How does your garden grow?
By Eric Danell, Dokmai Garden
The ‘Miracle Berry’, Synsepalum
dulcificum (Sapotaceae), may save your wallet and party! Buy the cheapest,
sharpest and most awful wine you can get, eat a miracle berry and enjoy an
exquisite and smooth vine!
Berry makes everything taste sweeter.
The compound miraculin attaches to the
sweet receptors of your tongue. At low pH (when it is sour) the miraculin
will trigger the sweet receptor and electrical signals goes to your brain
which erroneously declares a sweet sensation. In a small proportion of the
population the miraculin attaches to the salt receptors, not so good if you
like wine. We have even had the rare occasion of a visitor to Dokmai Garden
declaring a mixed salty and sweet sensation, i.e. the miraculin attached to
The plant is native to West Africa
where it enabled local people to enjoy foods that were normally too sour to
enjoy. A lemon, a bilimbi and even carbonated water will taste sweet.
Its fantastic properties have made it a
common plant in tropical gardens and you will find it without problems at
the Chiang Mai Khamtieng flower market if you ask for ‘miracle’. We grow it
as a small bush in full sun and water moderately. It does not like water
logging. You can grow it in a pot too. The fruits come in flushes many times
a year, and should be eaten when fully red. Beware of the stone, and do not
swallow to quickly, but let the tongue soak itself in the pulp. The effect
lasts for about 45 minutes so do not eat this fruit before lunch or dinner.
Flowers for Songkran
The Thai New Year (Songkran) marks the
beginning of the rainy season, the beginning of the Thai farmer’s year and
the end of the drought. This year 2555 (543 years ahead of 2012) marks the
number of years since the death of Lord Buddha. Since his death is
considered the time of reaching enlightenment and breaking the cycle of
rebirth, this is more important than his birthday, which according to legend
happened many times. The administrative year 2555 actually began on January
1st, to synchronize with the rest of the world, but since 1940 April 13 is
the fixed Thai New Year. Before 1888 the Thai New Year had different dates
based on when the sun moved into the Aries Zodiac (mesha sankranti in
During Songkran many Thai families perform a ceremony called ‘rot nam dam
hoa’, where children and grandchildren ask their parents and grandparents
for forgiveness and they exchange blessings about long and healthy lives. In
today’s ceremony at Dokmai Garden in Chiang Mai, Nived and Densak
Seehamongkol held flowers of orange jessamine (Murraya paniculata, Rutaceae)
between their hands, making a wai. An inferior Thai wais a superior Thai,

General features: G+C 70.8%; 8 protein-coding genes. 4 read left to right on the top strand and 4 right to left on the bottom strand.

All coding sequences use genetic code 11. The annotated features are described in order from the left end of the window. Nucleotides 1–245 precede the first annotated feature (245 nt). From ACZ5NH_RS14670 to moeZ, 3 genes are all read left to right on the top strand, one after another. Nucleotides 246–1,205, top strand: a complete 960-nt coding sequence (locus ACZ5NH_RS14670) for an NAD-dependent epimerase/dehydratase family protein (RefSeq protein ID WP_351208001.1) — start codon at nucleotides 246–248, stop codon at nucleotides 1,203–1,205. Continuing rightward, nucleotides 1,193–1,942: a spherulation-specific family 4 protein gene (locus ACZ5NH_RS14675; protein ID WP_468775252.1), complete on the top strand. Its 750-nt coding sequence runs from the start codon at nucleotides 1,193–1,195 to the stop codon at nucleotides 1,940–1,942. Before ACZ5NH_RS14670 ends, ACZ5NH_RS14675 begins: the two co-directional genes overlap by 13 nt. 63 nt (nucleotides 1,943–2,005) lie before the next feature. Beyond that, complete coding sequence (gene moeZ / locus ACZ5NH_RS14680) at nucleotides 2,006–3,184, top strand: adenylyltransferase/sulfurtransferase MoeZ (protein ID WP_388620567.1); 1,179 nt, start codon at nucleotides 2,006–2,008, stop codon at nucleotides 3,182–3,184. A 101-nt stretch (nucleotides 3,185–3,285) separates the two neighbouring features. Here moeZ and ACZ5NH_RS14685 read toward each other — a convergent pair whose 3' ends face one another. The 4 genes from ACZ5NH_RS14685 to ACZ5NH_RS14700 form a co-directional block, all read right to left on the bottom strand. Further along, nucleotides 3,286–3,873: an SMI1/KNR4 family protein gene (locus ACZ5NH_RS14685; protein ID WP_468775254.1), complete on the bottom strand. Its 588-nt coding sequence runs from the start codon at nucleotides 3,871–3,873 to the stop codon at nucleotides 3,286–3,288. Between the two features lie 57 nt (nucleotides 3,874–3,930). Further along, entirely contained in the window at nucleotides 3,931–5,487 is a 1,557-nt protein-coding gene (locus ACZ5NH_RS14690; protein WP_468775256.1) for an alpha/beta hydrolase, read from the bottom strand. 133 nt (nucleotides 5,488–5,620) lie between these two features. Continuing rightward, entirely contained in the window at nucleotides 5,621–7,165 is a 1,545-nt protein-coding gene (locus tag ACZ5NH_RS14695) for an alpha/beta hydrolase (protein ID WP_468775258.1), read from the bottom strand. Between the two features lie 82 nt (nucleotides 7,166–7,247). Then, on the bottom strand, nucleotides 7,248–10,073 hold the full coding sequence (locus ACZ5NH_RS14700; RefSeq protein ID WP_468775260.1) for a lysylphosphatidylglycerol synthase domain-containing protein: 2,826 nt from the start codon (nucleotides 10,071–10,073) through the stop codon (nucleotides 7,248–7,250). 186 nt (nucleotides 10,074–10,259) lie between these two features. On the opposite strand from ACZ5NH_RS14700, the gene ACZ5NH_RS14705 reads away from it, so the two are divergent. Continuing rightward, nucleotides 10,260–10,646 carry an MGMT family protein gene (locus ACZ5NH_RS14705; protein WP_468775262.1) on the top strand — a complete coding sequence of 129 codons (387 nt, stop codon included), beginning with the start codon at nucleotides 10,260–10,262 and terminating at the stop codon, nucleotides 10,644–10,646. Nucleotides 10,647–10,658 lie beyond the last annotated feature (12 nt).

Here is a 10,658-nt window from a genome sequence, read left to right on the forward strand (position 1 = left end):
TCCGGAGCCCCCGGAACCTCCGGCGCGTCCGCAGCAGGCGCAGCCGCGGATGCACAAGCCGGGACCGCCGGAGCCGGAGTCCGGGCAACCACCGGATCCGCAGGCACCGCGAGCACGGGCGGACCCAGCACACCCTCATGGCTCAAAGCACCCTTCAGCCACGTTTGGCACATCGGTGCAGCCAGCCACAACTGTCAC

and the superior may wai back, or just nod. A ‘wai’ is not similar to a
handshake or greeting, it is a sign of submission. Being older means being
superior to the children, and so the elders sat on a teak bench while the
children held their heads lower sitting on cushions on the floor, feet
pointed away. During the exchange of blessings, the children and
grandchildren poured scented water with orange jessamine flowers over the
hands of the elderly. This native flower was selected because it is white,
the colour of purity, innocence and religion, and because it is scented.
While many western ceremonies are stiff and everyone terrified of doing
something wrong, the Thai farmer’s ceremonies are ‘sabai sabai’ (easy going)
full of giggles, jokes and chattering. It is perfectly OK to use an
exclusive mai dhaeng (Xylia xylocarpa) mother of pearl bowl next to a
turquoise plastic bucket. In the eyes of many Thais, a uniform perfected
style is not important, while the core of the activity, the actual blessing,
is. This view pervades garden design and architecture. Function is more
important than a coherent uniform theme. Although a farang (a westerner)
feels like Mr Bean during such a ceremony, his presence is appreciated and
his mistakes forgiven. www.dokmaigarden.co.th. [email protected]
A Palace Garden
Chiang Mai is a good destination for
garden lovers due to the many different gardens and the national parks. One
garden which is often overlooked by the many foreigners who go to the Doi
Suthep temple is the Puphing palace (Bhuping, Bhubing, Puping, Pu-ping or
Phuping are other spellings). It is situated just a few kilometers beyond
the famous temple, uphill on the mountain.
There are several reasons to go there.
One is to escape the heat of the valley. Another is to see a contemporary
royal palace. For Thai tourists, this is a rare chance to see many exotic
temperate species, such as Browallia, Fuchsia, Antirrhinum and roses. Any
settler with a sudden rose abstinence may want to go here in April. In
addition there are native high elevation species such as Mahonia nepalensis
and orchids. This is also a place to understand the contemporary Thai garden
taste. There will be loudspeakers outdoors with spa music, the sound of
waves and bird calls (European nightingale and tree sparrows). Do not expect
an abundance of signs or English-speaking staff, this is a garden for the
Thai royalties to enjoy, and they share with you when they are absent.
Visitors should be aware it is a royal
garden and so it might be closed when the royal family is there. Enquire
ahead at your hotel. Also, be aware that the lunch break is between 11.30
and 13.00. Recently there is a regulation that men and women must have long
trousers or long skirts (tights are not accepted), so either you rent such
clothes at the spot or you dress up in advance.
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